Police reporting—a catalogue of the worst crime, murders and personal tragedies occupying our underworld—was big in the 1980s. So I knew I was being given a break when told I’d be spending a couple of months covering the round. But I’d been ABC Radio’s roundsman for less than a week when I was called over to see the chief sub-editor.
‘This is wrong’, he said, pointing to my copy. ‘Utterly unsuitable. Useless. Unacceptable’. He employed alliteration with effective enthusiasm. ‘Don’t you know anything?’
I was inexperienced (I’d been working for less than a year), but I still thought his assessment harsh. I re-read my story. A woman had committed suicide publicly, on the street. However, I’d chosen to leave out the most gruesome details and I thought—all things considered—the report was composed about as tastefully as possible. What was the problem? Did he really want more?
‘Suicide’, he said, looking at me as if I was a complete idiot. Yet I obviously still didn’t get it, so he repeated the word slowly. ‘Suicide. Nobody commits suicide on the ABC. Now, go and re-write it’.
I returned to my desk and later submitted a reworked version, bland and undoubtedly completely mystifying to our audience. I’d effectively removed any hint of how the person had come to die. The sub, however, nodded with approval. ‘That’s better’. He looked at me severely. ‘Don’t ever mention suicide again’.
So I didn’t. Others, however, did. Gradually, suicide has become an accepted part of our human and social condition, catalogued and explained on the news. Today you’ll hear stories studded with extraneous details (even on the ABC) that I, even then, wouldn’t have dreamed of mentioning.
At ASPI’s recent seminar on the first hundred days of the campaign against ISIL the Executive Director brought up an interesting question. Peter Jennings asked where the editorial line should be drawn when it comes to the ‘information’ terrorists are propagating. Should ISIL, for example, be able to distribute over the internet graphic videos of executioners decapitating people?
By the time the kids running American blog-sites decided (possibly simply because of public outrage) to pull the video, ISIL itself had already begun censoring itself. New videos didn’t show the moment of death itself. The terrorists had made their point. They’d already presented a challenge to the democracies that the ‘new media’ had clearly failed.
Eventually—although it took a long time—social media outlets prevented people viewing this particular outrage. Notice, however, that it’s only the deaths of US citizens that have been pulled; other horrific executions can easily be viewed on the net. But this is the social media we’re talking about. Traditional media editors already know such stuff shouldn’t be broadcast. In the recent Martin Place siege only Channel 10 (briefly) reported the deranged man’s demands. But old media’s irrelevant now and the game’s moved on—out of the hands of the few and into the hands of everyone. And today, everyone has their own standards.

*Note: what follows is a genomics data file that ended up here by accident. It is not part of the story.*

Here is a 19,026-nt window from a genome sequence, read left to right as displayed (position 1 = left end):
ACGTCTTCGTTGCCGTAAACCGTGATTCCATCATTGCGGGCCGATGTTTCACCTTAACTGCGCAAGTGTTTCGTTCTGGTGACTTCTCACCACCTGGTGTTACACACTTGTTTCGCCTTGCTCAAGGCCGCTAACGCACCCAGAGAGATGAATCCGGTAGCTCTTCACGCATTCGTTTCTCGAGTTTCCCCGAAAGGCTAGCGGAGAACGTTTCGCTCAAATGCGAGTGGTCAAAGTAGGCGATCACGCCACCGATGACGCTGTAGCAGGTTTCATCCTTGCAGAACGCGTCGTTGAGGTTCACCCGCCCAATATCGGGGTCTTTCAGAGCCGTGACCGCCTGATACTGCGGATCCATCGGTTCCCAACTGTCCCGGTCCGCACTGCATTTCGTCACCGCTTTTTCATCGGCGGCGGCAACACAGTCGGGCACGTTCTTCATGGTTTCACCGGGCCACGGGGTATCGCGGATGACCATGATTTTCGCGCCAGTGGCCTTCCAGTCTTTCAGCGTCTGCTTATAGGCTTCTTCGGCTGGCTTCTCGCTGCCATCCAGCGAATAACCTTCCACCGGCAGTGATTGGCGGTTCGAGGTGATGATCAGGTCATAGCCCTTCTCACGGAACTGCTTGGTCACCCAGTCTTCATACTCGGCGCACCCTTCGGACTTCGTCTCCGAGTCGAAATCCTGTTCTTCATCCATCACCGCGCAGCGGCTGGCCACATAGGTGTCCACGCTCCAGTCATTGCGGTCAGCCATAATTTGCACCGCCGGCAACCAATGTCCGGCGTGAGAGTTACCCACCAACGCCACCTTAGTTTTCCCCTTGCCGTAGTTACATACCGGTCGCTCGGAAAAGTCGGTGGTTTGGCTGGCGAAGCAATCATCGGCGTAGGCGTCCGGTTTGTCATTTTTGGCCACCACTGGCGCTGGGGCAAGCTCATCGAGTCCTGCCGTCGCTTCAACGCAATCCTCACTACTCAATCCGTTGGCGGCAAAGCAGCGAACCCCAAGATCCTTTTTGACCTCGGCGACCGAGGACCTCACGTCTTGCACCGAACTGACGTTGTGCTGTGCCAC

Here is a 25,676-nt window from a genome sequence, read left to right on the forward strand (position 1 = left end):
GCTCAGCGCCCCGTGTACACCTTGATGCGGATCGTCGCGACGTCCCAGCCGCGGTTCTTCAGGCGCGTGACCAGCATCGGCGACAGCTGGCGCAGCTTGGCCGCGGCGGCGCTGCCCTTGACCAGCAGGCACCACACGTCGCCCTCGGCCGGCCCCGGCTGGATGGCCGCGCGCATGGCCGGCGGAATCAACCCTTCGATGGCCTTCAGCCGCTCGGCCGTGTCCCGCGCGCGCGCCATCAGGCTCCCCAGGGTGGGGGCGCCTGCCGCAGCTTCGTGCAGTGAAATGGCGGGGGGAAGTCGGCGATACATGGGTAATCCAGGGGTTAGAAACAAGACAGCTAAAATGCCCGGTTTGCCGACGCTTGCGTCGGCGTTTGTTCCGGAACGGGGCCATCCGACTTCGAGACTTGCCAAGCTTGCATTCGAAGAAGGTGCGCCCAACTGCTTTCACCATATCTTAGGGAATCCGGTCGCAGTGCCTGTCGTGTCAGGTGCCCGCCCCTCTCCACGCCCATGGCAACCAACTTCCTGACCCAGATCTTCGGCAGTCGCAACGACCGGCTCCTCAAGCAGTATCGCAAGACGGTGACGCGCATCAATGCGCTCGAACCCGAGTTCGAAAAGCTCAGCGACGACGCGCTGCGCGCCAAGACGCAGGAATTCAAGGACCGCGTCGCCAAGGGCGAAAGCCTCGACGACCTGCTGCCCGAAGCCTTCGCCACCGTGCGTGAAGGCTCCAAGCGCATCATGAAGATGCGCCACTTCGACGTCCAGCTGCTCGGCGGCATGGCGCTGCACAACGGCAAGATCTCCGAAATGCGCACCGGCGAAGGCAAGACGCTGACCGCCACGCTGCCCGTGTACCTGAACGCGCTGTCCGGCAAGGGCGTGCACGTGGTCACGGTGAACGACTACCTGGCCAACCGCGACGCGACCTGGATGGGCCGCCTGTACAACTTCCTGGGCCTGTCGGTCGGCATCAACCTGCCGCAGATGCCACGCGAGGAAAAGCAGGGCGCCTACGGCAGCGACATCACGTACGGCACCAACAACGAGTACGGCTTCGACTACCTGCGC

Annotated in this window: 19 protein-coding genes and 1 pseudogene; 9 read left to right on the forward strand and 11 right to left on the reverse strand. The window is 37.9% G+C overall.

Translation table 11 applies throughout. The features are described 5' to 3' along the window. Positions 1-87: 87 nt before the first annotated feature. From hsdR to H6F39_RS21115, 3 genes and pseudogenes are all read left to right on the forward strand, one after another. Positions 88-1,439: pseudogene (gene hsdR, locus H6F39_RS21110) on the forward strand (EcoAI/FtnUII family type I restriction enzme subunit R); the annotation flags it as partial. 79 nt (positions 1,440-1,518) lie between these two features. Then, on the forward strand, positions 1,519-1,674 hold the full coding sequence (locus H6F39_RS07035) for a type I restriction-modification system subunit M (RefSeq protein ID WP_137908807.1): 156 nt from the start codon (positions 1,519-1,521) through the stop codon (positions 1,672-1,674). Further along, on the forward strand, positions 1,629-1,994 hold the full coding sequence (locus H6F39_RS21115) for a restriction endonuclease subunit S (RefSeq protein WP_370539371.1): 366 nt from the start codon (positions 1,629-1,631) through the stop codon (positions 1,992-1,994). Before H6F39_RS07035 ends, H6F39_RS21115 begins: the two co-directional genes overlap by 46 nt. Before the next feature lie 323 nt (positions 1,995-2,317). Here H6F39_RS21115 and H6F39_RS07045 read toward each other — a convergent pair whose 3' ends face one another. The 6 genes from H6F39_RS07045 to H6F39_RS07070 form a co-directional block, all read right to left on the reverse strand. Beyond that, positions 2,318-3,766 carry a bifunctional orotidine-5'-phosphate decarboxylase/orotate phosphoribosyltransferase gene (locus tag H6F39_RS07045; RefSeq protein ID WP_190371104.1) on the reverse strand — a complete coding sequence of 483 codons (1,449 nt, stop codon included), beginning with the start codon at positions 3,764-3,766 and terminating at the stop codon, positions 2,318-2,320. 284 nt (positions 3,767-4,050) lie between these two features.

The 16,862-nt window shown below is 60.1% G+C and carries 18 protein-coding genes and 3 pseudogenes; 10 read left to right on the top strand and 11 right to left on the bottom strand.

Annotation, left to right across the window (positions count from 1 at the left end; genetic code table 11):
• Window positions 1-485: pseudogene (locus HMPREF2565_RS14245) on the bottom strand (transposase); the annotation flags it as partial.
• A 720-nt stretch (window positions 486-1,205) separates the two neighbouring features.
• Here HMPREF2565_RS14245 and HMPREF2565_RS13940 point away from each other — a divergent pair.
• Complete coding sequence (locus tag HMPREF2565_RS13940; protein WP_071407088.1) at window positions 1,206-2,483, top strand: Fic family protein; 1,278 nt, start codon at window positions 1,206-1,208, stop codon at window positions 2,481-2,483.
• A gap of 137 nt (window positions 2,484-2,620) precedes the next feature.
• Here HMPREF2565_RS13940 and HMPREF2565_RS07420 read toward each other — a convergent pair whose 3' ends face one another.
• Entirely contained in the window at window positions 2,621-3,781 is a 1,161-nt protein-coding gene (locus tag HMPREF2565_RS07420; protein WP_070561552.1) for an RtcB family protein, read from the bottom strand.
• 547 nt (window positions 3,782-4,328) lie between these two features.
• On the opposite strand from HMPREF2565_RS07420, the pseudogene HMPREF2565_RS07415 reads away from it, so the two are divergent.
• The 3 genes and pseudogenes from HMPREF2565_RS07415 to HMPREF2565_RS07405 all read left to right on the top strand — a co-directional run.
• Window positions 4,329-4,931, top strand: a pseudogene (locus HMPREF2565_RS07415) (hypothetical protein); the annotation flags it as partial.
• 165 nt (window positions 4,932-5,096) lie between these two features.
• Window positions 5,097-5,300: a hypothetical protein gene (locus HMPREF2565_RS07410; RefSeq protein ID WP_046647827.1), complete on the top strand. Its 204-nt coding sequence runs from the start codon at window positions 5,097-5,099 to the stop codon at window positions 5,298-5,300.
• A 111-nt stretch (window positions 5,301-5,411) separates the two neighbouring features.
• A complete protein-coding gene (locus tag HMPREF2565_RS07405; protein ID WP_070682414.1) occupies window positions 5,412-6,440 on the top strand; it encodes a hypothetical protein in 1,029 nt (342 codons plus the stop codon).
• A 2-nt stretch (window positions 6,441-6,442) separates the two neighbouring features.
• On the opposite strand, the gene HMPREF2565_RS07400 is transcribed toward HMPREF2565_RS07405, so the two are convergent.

There’s still no clear agreement about what should, or shouldn’t, be available over the net; let alone an understanding of how that might be enforced. The new media is young. It’s operated by people who, by-and-large, aren’t the same type who’d seek steady work at a traditional media organisation. They certainly don’t share the same restraints and views of what’s appropriate to view as those attracted to work as, for example, civil servants, diplomats, soldiers or others in the security industry. So whose standards should apply?
Yet this is just one aspect of a massive issue—one that’s now as big a challenge to the West’s response as the military campaign against ISIL.
We pay obligatory lip-service to the shibboleth that this is a ‘war of ideas’. If that’s the case, who’s fighting on our side? Where are the voices articulating the democratic cause in an intellectual way? Well, here on The Strategist of course, but where else in the media?
It’s the responsibility of the politicians to wage this particular war. Unfortunately, they don’t seem to know how because they certainly haven’t accepted the task. ISIL’s well and truly outmanoeuvring our own commanders.
Public broadcasters are also to blame for us losing this war. The same day as the Martin Place siege began 95 people, including 82 children, were killed in yet another terrorist attack in Peshawar. Who’s drawing this together? And where is the detail and nuance in our reporting of the war?
Nobody could assert that ISIL’s tactics are anything other than horrific, its ideology abhorrent. Destroying it is vital. Yet why is the Baghdad government arming and equipping Shia militia rather than accepting US assistance to train Sunnis to combat ISIL? The air war is going well, but this conflict will be decided on the ground and in the mind.
I think we’re being defeated.
Nic Stuart is a columnist with The Canberra Times. Image courtesy of Flickr user Dmitry Ryzhkov.